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Soviet Union

War Overtakes Russia

The failure of a policy

Debate with Trotskyists: "Is Russia Capitalist?"

On July 1st at Conway Hall D. Fenwick for the S.P.G.B. debated with R. Tearse for the Revolutionary Communist Party. In his opening half-hour FENWICK carefully defined Capitalism and Socialism in the usual Marxian terms and argued that the existence in Russia of a propertyless working class living by selling its labour-power for wages, and producing commodities for sale on the market shows that it is not Socialism but a form of State Capitalism. Admittedly it had not developed exactly on the lines of capitalism in the Western countries. Trotsky in "The Revolution Betrayed" had asserted that the term "State Capitalism" is meaningless, but certainly Lenin did not think so for in his "The Chief Task of Our Times" he had argued that State Capitalism would be a step forward for industrially backward Russia. The contrasts of riches and poverty in Russia and the growth of bondholding are features of Capitalism not Socialism.

50 Years Ago: Stalin - the God Who Fell

For Stalin, the final disgrace.

His simple grave now mocks the memory of the days when he was the great dictator, who could make Krushchev caper like a court jester.

It mocks, too, the memory of the fulsome praise that was heaped upon him when his pitiless rule was at its height. Here is part of a poem which was published in Pravda on August 28th, 1936:

O Great Stalin, O Leader of the Peoples,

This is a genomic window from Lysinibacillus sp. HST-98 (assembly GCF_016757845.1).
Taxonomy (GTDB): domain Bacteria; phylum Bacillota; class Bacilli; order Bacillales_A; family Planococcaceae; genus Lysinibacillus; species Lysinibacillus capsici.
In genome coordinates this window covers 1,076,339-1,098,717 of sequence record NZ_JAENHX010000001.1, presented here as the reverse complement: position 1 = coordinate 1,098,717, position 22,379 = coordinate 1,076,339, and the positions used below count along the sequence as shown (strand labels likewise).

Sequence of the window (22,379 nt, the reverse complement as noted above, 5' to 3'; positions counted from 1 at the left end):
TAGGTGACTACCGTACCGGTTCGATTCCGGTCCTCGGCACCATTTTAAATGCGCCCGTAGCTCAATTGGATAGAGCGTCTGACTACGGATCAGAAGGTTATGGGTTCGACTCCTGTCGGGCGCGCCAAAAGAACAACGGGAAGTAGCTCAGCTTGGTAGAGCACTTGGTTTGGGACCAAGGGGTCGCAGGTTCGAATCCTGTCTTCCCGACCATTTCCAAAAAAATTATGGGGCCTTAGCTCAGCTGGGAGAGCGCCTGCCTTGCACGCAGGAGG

Thou who didst give birth to man,
Thou who didst make fertile the earth,
Thou who dost rejuvenate the Centuries.
Thou who givest blossom to the spring, . . .

And this is Krushchev himself, speaking at the eighteenth Congress in 1938 on the extermination of Stalin's opponents:

Russia: The Myth of Socialism

On the 21st August this year, the 20th anniversary of the failed coup against Gorbachev by Leninist-Stalinist hardliners in the USSR,  Tony Brenton, former ambassador to Russia, wrote an article in the Times headed, “The siren voices calling for a revival of Marxism ignore the tragic lessons of its past”.  We explain that what happened in Russia between 1917 and 1991 had nothing to do with Marx or with socialism or communism.

Karl Marx was not simply volunteering his name to a way of life that would exist in post-capitalist society.  Throughout his years of intensively investigating capitalism, his main purpose was to expose that system as the final form of class exploitation while demonstrating that it had created the economic potential for the establishment of universal freedom.

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